As a nurse and mom I follow news about life and health. I am encouraged because New Jersey has a new campaign, Nurture NJ, to improve the health of mothers and their infants. One of the goals is to reduce unnecessary cesarean sections by employing midwives to attend women throughout their labor.
Another move to support life occurred in Ohio. Ohio recently passed a bill to prohibit abortion based on a diagnosis of possible down syndrome in an unborn baby. It was good to see adults with down syndrome testify before legislators.
I enjoy books that point to the value of all life. Hazel Gaynor has written a novel, A Memory of Violets, about the flower girls that worked on the streets of London.
The book is based on the true story of a philanthropist, John Groom. Mr. Groom organized an orphanage for crippled and disabled girls during the late 1800s. The ragged and destitute girls had been supporting themselves by selling flowers.
Mr. Groom instituted an artificial flower business. The girls employed by Mr. Groom were trained to make artificial flowers. These young women, many of them disabled, produced the flowers for Queen Alexandra’s Rose Day. This is the background of the novel.
We hear about human trafficking in the news. Girls and young women are trapped in a sex trade. It is an evil business. This novel, in contrast, is a story of goodness.
It was refreshing to read about the efforts to build up the skills and independence of impoverished young women. The story has interesting twists and turns. The characters, Tilly, Florrie and Rosie, are nicely drawn.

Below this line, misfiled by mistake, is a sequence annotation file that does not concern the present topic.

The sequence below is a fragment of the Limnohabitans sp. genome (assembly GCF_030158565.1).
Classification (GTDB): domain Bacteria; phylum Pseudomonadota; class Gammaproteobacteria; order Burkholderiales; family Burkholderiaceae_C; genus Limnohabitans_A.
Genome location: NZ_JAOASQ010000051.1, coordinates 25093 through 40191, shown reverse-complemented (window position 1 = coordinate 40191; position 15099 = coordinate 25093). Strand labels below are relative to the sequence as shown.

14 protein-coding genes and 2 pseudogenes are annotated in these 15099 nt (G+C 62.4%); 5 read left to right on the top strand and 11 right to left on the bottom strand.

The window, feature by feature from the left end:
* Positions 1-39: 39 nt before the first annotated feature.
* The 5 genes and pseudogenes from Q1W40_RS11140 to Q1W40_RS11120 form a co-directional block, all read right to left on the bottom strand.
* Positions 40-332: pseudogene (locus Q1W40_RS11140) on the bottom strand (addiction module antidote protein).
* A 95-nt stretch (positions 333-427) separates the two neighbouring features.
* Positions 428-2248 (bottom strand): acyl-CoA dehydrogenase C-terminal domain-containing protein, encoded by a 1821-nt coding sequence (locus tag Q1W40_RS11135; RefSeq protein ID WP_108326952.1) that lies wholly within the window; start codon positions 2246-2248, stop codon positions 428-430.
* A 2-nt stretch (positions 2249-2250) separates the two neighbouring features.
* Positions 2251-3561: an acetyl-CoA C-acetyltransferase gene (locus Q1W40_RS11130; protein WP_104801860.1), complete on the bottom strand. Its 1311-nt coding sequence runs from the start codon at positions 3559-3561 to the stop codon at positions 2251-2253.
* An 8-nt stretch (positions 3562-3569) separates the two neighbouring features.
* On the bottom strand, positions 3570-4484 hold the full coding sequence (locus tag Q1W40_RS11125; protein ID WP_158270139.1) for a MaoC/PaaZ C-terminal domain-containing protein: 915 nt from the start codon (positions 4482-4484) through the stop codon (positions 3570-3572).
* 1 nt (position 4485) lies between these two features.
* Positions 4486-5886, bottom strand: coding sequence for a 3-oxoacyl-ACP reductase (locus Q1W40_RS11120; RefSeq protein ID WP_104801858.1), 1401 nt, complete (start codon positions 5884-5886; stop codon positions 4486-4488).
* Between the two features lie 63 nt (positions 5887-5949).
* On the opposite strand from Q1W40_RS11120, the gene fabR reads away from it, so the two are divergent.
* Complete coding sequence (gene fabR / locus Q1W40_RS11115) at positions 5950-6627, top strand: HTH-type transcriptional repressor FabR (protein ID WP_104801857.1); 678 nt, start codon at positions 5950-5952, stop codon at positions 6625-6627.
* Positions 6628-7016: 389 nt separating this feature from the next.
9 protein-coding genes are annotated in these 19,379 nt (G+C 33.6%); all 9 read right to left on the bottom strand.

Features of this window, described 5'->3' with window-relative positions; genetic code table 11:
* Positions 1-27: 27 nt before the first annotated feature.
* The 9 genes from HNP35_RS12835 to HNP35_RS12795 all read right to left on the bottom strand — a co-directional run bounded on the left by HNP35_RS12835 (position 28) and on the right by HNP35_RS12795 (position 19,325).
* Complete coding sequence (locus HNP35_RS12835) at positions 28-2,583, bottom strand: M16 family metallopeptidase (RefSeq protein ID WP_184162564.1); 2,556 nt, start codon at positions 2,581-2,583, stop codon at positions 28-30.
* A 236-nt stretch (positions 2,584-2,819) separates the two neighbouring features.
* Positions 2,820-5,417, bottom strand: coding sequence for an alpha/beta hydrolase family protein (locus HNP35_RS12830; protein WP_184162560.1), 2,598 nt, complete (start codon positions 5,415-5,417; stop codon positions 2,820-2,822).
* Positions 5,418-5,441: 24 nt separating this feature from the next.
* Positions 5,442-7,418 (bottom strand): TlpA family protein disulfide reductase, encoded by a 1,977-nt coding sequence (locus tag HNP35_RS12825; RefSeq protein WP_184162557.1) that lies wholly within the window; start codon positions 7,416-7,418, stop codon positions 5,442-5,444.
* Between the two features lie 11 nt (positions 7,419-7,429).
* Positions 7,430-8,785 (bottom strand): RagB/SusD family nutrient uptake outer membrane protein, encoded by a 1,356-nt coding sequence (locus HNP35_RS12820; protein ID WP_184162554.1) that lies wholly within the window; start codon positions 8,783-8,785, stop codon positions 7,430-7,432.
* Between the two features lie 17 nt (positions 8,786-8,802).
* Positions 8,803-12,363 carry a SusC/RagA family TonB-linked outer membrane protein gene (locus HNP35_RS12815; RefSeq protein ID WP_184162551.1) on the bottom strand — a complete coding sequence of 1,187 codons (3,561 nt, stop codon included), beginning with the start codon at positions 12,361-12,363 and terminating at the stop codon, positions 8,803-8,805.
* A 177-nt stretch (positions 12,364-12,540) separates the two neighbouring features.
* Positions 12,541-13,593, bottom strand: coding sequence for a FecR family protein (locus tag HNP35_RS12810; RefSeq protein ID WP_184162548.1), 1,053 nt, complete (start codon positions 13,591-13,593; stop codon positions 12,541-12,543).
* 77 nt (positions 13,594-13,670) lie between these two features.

One of the women I admire provided care to childbearing women in their homes. For four years I worked in a home birth practice that followed the principles of care taught by Dr. Beatrice Tucker.
Dr. Beatrice Tucker was the remarkable woman who directed the Chicago Maternity Center from 1931 to 1973. She had been the first woman resident doctor at the University of Chicago Lying-In Hospital in 1922.
She studied under Dr. J. DeLee who had opened the Chicago Maternity Center. It is ironic that Dr. Tucker once worked under Dr. DeLee.
As Dr. DeLee’s career progressed he promoted the use of forceps for delivery, twilight sleep (an amnesiac type medication) and episiotomies. He was highly influential in the developing field of obstetrics, and sadly he was outspoken in his disparagement of midwives.
Even though obstetricians were moving toward aggressive control of labor and birth, Dr. Tucker supported the natural progression of labor and birth. In her management of the Chicago Maternity Center she set a standard for safe home birth.
During the Maternity Center’s peak activity (between 1929 and 1941) an average of 360 births took place each month. During her tenure at the Chicago Maternity Center she participated in over 100,000 births.
The Tuscaloosa News (12/3/1975) ran a story about Dr. Tucker. The article begins: “Shortly after her 78th birthday, Dr. Beatrice E. Tucker reluctantly came out of quasi-retirement to deliver a baby at the mother’s home. It was a rather easy affair in a clean apartment . . .”
Later in the article she is quoted as saying “Most doctors have never seen a baby born at home and they don’t know how to do it.” Dr. Tucker was a strong woman willing to go against the current of medical trends to provide safe and economical care to women.